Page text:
University of Edinburgh

Understanding Visual Fields

Presented on Friday 2 November 2007

Ocular Causes of Field Loss: Coloboma, Glaucoma, Epilepsy medication, Optic atrophy, Cone dystrophies, Retinitis pigmentosa.

Dr Andrew Blaikie, Consultant Ophthalmologist, Fife

Whole Globe



  • Raised intraocular pressure (IOP)
  • Bupthalmous – enlarged corneas
  • Increased pressure damages optic nerve fibres at back of the eye
  • Field loss then visual acuity loss

Raised IOP can lead to optic nerve damage


Pattern of field defect

pattern of field defect

Coloboma & Microphthalmia


  • Incomplete closure of optic fissure during uterine development
  • Children are born with defect rare (0.5 to 0.7 per 10,000 births)
  • Can affect one or both eyes
  • Can affect iris, lens, retina, choroid and optic disc
  • Occur in isolation or other body parts can be affected (example CHARGE syndrome)

keyhole pupilKeyhole pupil



Coloboma – Right eye

right eye coloboma

Retinitis Pigmentosa

Inherited condition

  • Umbrella term for a number of disorders affecting the rods and/or cones in the retina, that is, Rod-cone Dystrophy, Leber’s Amaurosis
  • Can be coexist with other conditions, that is, deafness + RP = Ushers syndrome
  • Autosomal Recessive condition with vision signs in teen years – although if visual problems present sooner (type US1) blindness is more likely to occur.
  • Progressive degeneration of Photoreceptors
  • First signs – night blindness (Due to rod disorder)
  • Followed by Peripheral visual loss
  • Then Central vision loss

RP – mottled appearance

mottled appearance

  • Mottling of Retinal pigment epithelium and bone spicule appearance gives diagnostic appearance
  • attenuated retinal vessels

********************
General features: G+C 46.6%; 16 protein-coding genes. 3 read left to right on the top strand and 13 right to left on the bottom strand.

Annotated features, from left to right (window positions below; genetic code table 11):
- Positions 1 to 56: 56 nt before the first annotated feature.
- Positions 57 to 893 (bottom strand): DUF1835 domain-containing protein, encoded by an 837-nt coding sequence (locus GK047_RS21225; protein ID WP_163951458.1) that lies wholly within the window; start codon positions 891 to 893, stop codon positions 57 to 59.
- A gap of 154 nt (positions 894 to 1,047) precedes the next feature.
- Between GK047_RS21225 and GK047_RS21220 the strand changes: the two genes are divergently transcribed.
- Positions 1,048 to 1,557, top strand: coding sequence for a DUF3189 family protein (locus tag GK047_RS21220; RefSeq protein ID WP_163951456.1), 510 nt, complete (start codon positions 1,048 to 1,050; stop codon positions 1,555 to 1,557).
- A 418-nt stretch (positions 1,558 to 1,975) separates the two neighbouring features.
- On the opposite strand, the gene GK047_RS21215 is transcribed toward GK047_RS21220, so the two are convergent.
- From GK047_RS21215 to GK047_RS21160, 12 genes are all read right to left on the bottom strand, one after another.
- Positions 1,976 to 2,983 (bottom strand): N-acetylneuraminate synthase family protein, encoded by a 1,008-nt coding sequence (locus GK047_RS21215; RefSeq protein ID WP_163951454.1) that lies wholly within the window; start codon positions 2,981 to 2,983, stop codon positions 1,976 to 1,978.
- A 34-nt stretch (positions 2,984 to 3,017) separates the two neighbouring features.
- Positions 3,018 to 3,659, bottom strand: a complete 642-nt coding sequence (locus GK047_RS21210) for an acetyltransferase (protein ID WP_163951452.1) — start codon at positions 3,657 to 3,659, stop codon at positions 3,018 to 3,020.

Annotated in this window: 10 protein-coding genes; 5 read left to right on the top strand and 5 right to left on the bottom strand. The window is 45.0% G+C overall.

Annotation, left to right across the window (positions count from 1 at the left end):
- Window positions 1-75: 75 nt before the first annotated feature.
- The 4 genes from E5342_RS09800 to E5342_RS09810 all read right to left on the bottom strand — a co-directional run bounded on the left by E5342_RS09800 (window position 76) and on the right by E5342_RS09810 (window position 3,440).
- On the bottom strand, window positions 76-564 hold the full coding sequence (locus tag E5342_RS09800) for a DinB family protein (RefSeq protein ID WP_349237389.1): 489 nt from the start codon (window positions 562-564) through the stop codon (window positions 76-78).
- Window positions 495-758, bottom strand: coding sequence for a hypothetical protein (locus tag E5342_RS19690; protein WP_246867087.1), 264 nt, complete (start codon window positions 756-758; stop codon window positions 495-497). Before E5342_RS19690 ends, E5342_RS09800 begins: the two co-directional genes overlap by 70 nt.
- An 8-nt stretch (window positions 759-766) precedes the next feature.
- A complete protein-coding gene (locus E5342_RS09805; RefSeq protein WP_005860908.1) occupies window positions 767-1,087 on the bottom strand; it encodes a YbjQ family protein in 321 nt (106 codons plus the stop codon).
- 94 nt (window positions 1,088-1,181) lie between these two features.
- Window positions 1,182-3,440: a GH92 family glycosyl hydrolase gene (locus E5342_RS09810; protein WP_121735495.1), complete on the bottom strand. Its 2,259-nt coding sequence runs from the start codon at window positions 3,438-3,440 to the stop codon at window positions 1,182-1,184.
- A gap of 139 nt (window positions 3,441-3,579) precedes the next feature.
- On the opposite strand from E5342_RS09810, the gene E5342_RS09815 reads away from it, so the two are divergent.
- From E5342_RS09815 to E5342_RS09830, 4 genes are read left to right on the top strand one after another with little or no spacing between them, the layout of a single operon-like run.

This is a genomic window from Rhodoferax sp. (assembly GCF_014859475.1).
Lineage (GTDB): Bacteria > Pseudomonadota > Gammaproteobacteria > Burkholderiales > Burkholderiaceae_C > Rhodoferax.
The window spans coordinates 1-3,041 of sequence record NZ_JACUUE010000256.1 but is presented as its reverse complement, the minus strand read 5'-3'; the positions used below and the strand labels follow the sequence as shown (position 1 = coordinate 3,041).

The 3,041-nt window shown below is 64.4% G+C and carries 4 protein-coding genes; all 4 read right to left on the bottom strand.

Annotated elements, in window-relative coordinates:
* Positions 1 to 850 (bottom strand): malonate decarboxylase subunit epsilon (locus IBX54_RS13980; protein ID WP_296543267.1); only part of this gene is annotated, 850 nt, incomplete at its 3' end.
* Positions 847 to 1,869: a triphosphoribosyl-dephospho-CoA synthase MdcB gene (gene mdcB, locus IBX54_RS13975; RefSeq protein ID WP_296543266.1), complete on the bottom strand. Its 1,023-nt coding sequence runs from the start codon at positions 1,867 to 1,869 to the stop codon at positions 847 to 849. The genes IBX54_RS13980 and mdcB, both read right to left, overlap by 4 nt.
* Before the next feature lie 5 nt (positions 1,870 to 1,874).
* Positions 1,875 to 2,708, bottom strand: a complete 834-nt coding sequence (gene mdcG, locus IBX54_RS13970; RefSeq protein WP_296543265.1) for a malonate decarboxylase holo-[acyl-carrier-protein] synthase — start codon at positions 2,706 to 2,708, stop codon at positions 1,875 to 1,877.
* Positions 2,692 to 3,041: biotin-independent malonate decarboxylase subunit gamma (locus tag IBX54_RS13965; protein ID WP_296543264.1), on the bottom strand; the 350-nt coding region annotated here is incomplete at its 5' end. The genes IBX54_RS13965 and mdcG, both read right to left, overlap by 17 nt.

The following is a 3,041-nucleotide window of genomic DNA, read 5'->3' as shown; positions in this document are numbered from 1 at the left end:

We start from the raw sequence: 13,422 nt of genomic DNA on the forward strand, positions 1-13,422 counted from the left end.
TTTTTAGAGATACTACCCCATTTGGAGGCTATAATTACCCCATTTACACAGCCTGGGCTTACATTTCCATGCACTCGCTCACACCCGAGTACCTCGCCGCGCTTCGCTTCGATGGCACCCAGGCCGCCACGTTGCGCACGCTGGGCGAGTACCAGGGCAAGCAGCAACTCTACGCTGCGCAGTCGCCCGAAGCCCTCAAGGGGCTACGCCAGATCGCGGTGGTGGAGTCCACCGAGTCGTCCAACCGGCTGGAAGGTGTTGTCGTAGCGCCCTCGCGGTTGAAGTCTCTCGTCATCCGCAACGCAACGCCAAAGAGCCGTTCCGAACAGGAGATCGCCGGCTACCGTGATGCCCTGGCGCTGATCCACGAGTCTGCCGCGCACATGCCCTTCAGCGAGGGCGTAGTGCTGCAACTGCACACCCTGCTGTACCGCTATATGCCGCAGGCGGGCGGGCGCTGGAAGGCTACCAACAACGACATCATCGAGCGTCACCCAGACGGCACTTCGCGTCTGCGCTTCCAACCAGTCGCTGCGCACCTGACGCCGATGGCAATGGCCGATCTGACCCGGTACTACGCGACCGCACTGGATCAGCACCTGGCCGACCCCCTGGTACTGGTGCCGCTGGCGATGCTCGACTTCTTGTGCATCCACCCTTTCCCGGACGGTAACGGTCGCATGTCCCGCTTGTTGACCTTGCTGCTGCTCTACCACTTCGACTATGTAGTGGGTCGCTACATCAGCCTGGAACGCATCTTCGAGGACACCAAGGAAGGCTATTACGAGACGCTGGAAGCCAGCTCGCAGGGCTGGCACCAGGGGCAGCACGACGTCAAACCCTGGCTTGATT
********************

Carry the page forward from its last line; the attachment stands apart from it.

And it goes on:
• waxy pallor of the optic nerve head
  • Maculopathy affecting central vision - that is, cystic macular oedema
  • A cataract may also develop in later stages

Visual Field Plot for RP

effect of RP

No treatment?
Or is there?

nature magazine

journal paper

transplanted cells

transplanted cells

transplanted cells

journal paper

Macular Dystrophies

macular dystophy

macular dystrophy

Stargardt’s Disease



Optic Atrophy

optic atrophy

Optic Atrophy

  • Loss of retinal ganglion cells
  • Different forms of the condition
  • Inherited (genetic)
  • Acquired (secondary to glaucoma, brain injury, maternal drug use)

Inherited types

Autosomal Dominant inheritance - gradual decrease in vision through childhood

Autosomal Recessive inheritance - more severe within first 2 years of life - often exists with nystagmus

Signs – Autosomal Dominant

  • Better visual prognosis that AR
  • More common, onset typically 4-6 years
  • No associated neurological defect
  • Mostly affects both eyes to a similar degree
  • Reduced vision
  • Reduced colour vision
  • Central field defect
  • Vision can vary between 6/6 to 6/60
  • Pale disc
  • Cupped disc
  • Field loss – dependent on the extent of the damage and which fibres are involved generally – central or paracentral scotomas

Central + Para-central Loss

central loss

Optic Atrophy: Autosomal Recessive

  • More severe but very rare
  • Present in 1st year of life
  • Sensory Nystagmus almost always present
  • Very pale disc
  • Cupped disc